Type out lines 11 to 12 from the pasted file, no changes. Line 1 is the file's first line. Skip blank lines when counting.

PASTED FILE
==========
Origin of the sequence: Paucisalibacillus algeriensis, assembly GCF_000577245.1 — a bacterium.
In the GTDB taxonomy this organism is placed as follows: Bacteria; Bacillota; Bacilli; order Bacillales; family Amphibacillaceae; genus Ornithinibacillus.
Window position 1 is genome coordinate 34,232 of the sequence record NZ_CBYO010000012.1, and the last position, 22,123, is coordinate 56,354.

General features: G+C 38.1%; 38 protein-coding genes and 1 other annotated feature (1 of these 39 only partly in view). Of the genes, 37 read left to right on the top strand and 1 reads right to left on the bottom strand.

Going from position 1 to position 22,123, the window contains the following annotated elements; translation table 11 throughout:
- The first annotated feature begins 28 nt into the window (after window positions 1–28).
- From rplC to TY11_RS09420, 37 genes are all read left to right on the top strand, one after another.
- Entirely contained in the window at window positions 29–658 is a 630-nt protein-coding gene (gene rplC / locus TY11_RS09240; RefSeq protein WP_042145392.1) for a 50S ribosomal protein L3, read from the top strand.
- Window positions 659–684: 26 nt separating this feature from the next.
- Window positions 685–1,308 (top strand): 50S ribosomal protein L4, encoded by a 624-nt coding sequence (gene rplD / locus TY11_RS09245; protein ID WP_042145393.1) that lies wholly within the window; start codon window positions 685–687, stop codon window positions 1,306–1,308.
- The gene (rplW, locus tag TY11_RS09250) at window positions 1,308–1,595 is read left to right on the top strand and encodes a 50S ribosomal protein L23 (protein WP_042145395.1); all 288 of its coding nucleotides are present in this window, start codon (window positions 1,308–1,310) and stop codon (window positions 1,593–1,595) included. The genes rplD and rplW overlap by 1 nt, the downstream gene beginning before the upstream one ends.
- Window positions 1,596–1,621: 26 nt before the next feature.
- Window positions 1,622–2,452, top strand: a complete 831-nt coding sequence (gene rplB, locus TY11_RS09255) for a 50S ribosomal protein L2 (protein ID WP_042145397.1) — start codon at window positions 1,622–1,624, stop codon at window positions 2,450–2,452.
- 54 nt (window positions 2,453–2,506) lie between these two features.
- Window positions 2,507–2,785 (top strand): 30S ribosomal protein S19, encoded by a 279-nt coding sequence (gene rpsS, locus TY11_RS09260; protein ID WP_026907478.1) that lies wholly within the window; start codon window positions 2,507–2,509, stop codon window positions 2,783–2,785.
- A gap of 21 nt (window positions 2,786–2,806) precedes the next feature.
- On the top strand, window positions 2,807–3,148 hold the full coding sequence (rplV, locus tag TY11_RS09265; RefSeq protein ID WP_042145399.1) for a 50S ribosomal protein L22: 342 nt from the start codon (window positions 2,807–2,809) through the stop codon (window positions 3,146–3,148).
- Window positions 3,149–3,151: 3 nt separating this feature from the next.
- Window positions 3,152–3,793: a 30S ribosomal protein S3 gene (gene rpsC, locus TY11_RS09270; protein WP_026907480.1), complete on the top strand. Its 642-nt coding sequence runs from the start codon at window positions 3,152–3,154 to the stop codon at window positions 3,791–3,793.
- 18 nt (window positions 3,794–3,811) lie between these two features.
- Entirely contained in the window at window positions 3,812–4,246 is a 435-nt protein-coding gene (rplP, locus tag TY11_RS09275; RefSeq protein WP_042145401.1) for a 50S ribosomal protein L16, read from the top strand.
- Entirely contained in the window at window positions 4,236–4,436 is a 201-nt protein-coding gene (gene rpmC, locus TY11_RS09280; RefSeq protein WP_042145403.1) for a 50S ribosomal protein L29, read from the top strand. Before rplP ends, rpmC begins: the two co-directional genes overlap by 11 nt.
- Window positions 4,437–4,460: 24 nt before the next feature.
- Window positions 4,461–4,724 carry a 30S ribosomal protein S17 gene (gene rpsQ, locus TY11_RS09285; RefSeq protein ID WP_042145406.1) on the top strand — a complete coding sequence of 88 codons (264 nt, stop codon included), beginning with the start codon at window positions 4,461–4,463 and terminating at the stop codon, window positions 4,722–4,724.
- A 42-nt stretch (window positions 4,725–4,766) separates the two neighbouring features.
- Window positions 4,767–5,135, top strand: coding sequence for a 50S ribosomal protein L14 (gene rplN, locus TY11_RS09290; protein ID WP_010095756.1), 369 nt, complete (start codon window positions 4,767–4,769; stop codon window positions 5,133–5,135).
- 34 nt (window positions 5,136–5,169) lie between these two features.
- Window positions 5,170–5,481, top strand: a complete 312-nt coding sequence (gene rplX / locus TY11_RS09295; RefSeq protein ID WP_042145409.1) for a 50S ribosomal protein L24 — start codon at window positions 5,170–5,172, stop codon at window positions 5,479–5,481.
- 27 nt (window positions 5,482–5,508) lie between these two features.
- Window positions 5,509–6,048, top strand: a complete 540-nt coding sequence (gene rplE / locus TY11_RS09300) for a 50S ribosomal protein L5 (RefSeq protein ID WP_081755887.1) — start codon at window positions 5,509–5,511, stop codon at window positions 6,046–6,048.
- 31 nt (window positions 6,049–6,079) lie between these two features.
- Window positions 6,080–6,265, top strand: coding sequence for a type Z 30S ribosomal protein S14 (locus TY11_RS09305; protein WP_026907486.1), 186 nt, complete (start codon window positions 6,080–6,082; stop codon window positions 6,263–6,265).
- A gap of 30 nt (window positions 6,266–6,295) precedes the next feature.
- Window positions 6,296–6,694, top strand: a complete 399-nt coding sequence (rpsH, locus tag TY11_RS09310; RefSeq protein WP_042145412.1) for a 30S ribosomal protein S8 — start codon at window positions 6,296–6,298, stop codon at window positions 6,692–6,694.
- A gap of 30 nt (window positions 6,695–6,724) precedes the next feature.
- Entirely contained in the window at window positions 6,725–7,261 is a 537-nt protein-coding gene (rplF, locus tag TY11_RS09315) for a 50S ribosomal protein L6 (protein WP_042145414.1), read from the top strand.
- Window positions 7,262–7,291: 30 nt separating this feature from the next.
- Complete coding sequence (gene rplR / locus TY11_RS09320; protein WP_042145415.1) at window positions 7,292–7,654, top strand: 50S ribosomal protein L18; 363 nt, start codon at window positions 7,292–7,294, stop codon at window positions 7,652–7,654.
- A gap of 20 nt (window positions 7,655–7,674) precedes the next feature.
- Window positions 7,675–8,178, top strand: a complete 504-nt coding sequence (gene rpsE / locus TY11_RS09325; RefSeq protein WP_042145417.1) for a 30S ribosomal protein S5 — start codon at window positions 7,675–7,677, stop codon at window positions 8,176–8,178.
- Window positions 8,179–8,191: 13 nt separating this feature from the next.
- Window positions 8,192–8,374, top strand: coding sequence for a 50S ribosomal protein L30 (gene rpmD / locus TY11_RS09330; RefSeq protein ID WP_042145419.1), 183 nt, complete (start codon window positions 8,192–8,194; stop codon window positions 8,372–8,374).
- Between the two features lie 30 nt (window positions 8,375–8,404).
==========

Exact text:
- The gene (rplW, locus tag TY11_RS09250) at window positions 1,308–1,595 is read left to right on the top strand and encodes a 50S ribosomal protein L23 (protein WP_042145395.1); all 288 of its coding nucleotides are present in this window, start codon (window positions 1,308–1,310) and stop codon (window positions 1,593–1,595) included. The genes rplD and rplW overlap by 1 nt, the downstream gene beginning before the upstream one ends.
- Window positions 1,596–1,621: 26 nt before the next feature.